September 21st, 2011

More Data but No Answers About Platelet Function Testing

The RECLOSE 2–ACS (Responsiveness to Clopidogrel and Stent Thrombosis 2–ACS) trial from Italy provides new information about platelet reactivity but doesn’t answer any of the key questions about the possible role of platelet function testing in clinical practice.

In a paper published in JAMA, Guido Parodi and colleagues report on 1,789 ACS patients who underwent PCI and who had their platelet reactivity measured. Patients found to have high residual platelet reactivity (HRPR) received a larger dose of clopidogrel or were switched to ticlopidine.

  • After 2 years’ follow-up, the rate of cardiac death, MI, urgent coronary revascularization, or stroke was 14.6% in the group with HRPR versus 8.7% in the group with low residual platelet reactivity (absolute risk increase: 5.9%; CI 1.6%-11.1%, p=0.003).
  • Within the HRPR group, there was no difference in outcome between patients who, after treatment, had an ADP test result below 70% and those with an ADP result of 70% or above.
  • Stent thrombosis occurred in 6.1% of patients with HRPR versus 2.9% of those with low residual platelet reactivity (absolute risk increase: 3.2%, CI 0.4%-6.7%; p=0.01).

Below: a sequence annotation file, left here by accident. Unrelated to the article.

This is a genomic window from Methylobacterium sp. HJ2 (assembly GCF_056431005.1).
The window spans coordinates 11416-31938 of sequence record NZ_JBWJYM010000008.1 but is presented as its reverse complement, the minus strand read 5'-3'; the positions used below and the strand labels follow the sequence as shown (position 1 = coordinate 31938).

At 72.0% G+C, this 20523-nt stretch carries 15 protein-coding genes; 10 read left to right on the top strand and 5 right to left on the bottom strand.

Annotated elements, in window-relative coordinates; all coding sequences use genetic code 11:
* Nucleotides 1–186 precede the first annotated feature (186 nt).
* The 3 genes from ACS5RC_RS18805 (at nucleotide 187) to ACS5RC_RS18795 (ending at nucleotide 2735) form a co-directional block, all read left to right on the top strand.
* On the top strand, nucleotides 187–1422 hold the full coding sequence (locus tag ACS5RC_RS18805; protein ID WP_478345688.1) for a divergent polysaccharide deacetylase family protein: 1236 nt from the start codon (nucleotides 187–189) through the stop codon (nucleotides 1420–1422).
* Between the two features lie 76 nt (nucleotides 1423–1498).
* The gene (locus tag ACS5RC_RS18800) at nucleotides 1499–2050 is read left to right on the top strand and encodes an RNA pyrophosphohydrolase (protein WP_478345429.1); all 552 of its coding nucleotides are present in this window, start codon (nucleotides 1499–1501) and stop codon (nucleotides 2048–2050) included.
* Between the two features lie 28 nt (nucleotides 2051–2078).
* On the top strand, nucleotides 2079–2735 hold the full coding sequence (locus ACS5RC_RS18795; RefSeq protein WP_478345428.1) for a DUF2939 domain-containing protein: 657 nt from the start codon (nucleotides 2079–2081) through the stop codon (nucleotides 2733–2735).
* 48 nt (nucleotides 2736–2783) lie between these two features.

In an accompanying editorial, Dominick Angiolillo writes that the absence of benefit on the primary endpoint with adjusted therapies “leaves unsolved the pivotal dilemma of whether platelet reactivity is simply a marker of risk or if it is a modifiable risk factor that can affect prognosis.” Platelet function testing, says Angiolillo, remains a research tool: “Currently available evidence cannot support routine use of PFT in clinical practice.”

2 Responses to “More Data but No Answers About Platelet Function Testing”

  1. What price reactivity?

  2. Joseph Minadeo, M.D. says:

    A 2.9% incidence of stent thrombosis in patients with low residual platelet reactivity seems high.